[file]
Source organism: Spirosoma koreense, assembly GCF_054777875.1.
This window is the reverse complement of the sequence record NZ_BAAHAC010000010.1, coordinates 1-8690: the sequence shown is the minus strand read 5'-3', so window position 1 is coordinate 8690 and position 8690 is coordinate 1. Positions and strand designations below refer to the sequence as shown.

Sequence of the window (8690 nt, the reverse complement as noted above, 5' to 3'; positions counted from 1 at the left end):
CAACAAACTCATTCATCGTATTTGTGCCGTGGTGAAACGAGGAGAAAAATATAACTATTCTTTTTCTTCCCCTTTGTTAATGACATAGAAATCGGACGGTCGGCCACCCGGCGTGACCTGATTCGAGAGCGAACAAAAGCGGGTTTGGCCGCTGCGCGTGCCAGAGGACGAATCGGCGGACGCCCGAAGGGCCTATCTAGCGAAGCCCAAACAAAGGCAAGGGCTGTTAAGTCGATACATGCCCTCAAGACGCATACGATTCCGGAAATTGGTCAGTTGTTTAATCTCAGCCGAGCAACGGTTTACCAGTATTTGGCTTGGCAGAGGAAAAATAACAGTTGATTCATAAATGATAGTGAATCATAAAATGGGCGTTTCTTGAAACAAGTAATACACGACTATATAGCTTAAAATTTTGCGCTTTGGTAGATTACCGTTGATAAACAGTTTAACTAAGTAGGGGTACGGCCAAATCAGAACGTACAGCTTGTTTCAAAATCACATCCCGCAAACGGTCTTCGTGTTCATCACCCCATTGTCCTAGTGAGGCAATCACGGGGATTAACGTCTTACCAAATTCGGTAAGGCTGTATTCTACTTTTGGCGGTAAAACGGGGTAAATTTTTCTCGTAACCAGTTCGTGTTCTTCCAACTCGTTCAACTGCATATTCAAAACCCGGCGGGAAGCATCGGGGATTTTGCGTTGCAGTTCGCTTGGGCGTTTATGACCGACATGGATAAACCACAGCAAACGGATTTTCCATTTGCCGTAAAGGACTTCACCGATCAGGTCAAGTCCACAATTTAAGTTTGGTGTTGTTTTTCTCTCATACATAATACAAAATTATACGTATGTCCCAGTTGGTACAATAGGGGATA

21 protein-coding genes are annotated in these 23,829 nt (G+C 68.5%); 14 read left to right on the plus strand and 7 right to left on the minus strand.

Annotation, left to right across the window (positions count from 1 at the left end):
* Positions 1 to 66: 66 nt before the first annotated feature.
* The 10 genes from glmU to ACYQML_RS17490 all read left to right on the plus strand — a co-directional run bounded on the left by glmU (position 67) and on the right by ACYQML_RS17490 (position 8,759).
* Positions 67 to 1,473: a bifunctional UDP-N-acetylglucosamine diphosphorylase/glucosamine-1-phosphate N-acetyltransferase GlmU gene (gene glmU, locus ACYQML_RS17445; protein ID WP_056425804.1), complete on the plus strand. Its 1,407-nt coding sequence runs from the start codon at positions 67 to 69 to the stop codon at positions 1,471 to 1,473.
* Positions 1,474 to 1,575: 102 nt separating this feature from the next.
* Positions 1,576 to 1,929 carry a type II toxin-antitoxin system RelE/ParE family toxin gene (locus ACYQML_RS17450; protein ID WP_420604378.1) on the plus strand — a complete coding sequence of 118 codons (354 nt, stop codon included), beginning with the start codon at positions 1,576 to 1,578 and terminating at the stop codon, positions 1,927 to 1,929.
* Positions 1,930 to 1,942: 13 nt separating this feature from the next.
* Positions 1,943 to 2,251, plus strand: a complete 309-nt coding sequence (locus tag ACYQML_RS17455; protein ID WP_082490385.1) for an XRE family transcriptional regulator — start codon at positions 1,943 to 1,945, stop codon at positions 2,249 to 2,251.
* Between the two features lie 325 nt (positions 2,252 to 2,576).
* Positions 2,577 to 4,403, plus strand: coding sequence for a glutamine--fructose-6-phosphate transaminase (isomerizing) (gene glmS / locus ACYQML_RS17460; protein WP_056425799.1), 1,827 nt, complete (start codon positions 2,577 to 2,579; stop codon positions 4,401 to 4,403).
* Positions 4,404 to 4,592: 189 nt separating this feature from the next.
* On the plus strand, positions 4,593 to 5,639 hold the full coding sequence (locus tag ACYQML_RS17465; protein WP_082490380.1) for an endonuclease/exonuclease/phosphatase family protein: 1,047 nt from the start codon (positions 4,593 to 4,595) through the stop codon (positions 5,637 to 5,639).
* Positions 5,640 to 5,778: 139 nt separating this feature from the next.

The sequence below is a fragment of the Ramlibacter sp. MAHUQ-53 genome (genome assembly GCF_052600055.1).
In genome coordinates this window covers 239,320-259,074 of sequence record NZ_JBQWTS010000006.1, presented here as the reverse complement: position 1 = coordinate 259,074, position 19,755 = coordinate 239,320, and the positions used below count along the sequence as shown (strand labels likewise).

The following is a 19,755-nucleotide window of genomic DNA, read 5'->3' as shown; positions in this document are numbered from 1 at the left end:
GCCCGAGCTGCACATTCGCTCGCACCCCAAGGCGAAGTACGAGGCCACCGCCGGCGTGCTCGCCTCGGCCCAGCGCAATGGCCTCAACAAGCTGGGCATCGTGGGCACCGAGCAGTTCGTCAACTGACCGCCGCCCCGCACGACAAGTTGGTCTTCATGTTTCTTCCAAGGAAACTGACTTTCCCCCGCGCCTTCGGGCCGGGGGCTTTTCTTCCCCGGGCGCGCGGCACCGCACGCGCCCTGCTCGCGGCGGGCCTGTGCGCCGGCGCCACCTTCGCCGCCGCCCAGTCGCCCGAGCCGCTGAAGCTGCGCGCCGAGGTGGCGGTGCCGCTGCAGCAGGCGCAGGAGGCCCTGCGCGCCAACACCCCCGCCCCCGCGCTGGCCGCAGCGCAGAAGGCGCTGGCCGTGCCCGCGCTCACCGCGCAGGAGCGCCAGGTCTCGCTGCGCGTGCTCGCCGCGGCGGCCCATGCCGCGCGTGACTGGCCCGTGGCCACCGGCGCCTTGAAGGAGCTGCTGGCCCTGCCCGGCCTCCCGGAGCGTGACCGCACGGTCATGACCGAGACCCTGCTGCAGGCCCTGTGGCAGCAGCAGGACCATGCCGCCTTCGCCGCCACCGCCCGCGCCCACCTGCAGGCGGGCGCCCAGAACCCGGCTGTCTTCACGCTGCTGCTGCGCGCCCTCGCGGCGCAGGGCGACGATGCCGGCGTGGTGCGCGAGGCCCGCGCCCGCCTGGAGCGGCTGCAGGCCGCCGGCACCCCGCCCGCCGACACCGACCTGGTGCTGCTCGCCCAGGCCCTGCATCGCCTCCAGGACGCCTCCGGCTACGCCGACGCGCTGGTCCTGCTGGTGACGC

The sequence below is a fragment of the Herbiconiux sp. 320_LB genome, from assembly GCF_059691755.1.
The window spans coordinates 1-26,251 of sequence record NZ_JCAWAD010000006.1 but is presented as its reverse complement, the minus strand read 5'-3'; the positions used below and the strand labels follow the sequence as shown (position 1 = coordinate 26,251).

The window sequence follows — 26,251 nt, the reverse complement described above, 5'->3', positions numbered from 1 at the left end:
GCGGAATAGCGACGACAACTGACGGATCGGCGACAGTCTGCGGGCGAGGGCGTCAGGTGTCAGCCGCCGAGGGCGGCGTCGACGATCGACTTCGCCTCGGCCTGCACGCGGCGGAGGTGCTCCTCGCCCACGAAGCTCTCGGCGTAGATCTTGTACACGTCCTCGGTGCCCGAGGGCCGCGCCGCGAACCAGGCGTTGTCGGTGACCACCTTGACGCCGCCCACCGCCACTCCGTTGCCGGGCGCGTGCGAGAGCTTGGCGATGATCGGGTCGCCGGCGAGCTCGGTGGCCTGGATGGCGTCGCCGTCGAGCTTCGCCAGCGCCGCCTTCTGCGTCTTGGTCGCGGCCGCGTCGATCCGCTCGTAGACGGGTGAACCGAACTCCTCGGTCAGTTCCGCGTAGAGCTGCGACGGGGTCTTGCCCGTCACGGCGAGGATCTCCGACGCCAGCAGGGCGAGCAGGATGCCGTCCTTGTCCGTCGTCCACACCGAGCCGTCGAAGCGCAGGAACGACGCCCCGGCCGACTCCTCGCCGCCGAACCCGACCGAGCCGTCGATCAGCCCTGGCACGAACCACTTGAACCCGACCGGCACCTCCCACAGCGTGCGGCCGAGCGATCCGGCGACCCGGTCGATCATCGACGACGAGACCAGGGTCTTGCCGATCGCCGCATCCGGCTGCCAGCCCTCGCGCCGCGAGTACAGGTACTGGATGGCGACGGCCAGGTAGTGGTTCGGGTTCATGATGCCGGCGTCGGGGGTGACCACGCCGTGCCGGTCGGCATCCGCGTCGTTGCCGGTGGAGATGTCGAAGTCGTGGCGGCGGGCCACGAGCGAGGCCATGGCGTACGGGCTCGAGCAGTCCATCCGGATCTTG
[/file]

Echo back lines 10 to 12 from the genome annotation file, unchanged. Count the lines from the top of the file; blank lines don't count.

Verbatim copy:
* Positions 1,474 to 1,575: 102 nt separating this feature from the next.
* Positions 1,576 to 1,929 carry a type II toxin-antitoxin system RelE/ParE family toxin gene (locus ACYQML_RS17450; protein ID WP_420604378.1) on the plus strand — a complete coding sequence of 118 codons (354 nt, stop codon included), beginning with the start codon at positions 1,576 to 1,578 and terminating at the stop codon, positions 1,927 to 1,929.
* Positions 1,930 to 1,942: 13 nt separating this feature from the next.